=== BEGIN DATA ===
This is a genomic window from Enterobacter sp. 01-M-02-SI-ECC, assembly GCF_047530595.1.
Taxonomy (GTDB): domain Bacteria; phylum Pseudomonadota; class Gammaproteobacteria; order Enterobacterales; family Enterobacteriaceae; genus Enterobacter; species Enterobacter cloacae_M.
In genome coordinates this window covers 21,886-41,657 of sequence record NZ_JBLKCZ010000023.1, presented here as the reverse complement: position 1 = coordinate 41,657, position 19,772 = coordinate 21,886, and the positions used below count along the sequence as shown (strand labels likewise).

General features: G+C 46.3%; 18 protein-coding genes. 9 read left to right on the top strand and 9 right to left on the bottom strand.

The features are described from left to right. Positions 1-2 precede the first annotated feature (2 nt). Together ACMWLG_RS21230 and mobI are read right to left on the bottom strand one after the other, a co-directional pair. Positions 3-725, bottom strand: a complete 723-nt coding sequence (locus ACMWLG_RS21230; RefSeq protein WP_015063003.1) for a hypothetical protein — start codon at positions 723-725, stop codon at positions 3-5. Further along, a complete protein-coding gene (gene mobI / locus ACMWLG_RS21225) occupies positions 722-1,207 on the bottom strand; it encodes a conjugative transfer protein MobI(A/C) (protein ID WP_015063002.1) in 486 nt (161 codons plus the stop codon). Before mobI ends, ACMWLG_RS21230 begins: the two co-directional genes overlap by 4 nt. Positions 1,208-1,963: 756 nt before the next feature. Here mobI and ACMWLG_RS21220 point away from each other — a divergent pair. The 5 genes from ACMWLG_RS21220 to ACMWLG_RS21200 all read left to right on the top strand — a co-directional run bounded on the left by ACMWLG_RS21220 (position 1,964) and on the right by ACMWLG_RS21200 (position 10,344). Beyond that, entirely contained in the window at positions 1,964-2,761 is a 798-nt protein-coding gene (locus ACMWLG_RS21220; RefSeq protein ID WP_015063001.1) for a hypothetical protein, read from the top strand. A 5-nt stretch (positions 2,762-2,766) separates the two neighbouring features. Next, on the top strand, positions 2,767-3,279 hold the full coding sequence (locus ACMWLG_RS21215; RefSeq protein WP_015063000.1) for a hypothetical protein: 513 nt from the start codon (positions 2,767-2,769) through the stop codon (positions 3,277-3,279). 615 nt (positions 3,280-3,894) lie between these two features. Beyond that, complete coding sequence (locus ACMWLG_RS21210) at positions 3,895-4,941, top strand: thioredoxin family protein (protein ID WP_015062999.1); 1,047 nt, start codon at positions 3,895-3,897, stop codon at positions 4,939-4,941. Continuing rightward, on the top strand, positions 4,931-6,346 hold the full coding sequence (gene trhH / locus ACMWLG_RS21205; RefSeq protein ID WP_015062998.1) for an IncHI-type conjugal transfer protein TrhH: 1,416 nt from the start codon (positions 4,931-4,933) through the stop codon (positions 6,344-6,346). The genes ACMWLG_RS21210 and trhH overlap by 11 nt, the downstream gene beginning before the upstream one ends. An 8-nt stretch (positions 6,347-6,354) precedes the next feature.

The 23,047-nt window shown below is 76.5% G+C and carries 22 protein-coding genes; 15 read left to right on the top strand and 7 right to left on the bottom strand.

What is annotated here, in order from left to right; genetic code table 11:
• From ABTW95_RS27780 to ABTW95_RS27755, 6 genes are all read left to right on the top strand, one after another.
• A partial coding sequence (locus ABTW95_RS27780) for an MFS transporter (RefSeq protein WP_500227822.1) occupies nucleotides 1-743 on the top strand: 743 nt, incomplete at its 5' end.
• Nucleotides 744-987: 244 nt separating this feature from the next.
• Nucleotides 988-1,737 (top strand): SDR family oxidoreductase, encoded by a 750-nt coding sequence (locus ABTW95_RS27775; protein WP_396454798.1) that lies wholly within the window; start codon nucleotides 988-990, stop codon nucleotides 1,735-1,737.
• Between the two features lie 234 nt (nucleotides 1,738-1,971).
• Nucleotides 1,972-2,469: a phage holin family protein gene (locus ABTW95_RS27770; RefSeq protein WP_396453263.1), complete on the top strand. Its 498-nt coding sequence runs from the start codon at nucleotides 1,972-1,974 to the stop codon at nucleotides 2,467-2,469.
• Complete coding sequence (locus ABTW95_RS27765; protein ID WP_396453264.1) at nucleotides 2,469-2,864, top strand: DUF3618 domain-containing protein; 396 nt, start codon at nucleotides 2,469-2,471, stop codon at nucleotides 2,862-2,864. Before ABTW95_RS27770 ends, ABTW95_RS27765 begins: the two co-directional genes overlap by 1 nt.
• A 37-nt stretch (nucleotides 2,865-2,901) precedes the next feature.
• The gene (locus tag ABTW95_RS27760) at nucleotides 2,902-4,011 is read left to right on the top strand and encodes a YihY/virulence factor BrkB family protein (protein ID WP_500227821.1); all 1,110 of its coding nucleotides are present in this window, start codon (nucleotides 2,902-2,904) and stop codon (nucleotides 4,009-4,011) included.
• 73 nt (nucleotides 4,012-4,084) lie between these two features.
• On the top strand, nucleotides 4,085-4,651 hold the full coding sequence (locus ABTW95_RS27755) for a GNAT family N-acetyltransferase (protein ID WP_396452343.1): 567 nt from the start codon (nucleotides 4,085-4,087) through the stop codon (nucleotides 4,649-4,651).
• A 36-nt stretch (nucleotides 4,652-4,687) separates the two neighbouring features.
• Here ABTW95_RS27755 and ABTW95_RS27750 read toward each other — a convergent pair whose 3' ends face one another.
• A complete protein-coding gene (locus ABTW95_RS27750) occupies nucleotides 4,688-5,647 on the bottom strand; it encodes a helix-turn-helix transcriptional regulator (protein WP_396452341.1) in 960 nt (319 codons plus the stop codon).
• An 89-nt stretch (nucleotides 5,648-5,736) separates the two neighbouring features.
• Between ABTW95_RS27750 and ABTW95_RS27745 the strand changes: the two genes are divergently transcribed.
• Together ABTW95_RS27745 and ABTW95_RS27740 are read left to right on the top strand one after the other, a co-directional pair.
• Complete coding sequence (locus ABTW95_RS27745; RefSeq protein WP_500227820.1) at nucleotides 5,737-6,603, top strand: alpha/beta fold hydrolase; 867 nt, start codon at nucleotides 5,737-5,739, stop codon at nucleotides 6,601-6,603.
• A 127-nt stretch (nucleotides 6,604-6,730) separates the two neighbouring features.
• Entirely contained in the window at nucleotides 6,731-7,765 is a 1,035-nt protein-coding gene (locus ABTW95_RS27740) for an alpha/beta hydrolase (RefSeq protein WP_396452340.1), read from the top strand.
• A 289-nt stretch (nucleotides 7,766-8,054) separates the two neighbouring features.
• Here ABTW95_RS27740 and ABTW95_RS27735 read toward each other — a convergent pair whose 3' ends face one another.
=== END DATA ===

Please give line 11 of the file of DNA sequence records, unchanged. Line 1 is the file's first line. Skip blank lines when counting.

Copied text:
• Nucleotides 988-1,737 (top strand): SDR family oxidoreductase, encoded by a 750-nt coding sequence (locus ABTW95_RS27775; protein WP_396454798.1) that lies wholly within the window; start codon nucleotides 988-990, stop codon nucleotides 1,735-1,737.